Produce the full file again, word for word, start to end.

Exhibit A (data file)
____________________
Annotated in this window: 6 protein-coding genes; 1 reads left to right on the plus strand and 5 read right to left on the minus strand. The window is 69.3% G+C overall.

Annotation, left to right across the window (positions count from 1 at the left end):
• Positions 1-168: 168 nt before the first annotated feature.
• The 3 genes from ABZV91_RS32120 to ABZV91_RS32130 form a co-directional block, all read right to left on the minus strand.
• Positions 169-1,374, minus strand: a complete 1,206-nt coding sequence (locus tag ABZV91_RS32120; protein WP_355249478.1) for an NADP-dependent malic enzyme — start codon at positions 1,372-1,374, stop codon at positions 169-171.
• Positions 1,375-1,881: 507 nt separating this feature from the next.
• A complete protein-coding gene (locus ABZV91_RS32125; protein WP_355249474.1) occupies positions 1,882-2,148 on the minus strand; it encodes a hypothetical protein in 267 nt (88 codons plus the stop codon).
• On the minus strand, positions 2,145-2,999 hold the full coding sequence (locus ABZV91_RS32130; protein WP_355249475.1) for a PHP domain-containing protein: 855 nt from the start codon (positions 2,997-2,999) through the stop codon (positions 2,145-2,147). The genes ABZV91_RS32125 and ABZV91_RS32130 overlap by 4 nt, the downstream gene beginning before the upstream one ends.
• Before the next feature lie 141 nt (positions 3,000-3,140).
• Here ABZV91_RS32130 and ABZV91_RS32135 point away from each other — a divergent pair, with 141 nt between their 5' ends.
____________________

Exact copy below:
Annotated in this window: 6 protein-coding genes; 1 reads left to right on the plus strand and 5 read right to left on the minus strand. The window is 69.3% G+C overall.

Annotation, left to right across the window (positions count from 1 at the left end):
• Positions 1-168: 168 nt before the first annotated feature.
• The 3 genes from ABZV91_RS32120 to ABZV91_RS32130 form a co-directional block, all read right to left on the minus strand.
• Positions 169-1,374, minus strand: a complete 1,206-nt coding sequence (locus tag ABZV91_RS32120; protein WP_355249478.1) for an NADP-dependent malic enzyme — start codon at positions 1,372-1,374, stop codon at positions 169-171.
• Positions 1,375-1,881: 507 nt separating this feature from the next.
• A complete protein-coding gene (locus ABZV91_RS32125; protein WP_355249474.1) occupies positions 1,882-2,148 on the minus strand; it encodes a hypothetical protein in 267 nt (88 codons plus the stop codon).
• On the minus strand, positions 2,145-2,999 hold the full coding sequence (locus ABZV91_RS32130; protein WP_355249475.1) for a PHP domain-containing protein: 855 nt from the start codon (positions 2,997-2,999) through the stop codon (positions 2,145-2,147). The genes ABZV91_RS32125 and ABZV91_RS32130 overlap by 4 nt, the downstream gene beginning before the upstream one ends.
• Before the next feature lie 141 nt (positions 3,000-3,140).
• Here ABZV91_RS32130 and ABZV91_RS32135 point away from each other — a divergent pair, with 141 nt between their 5' ends.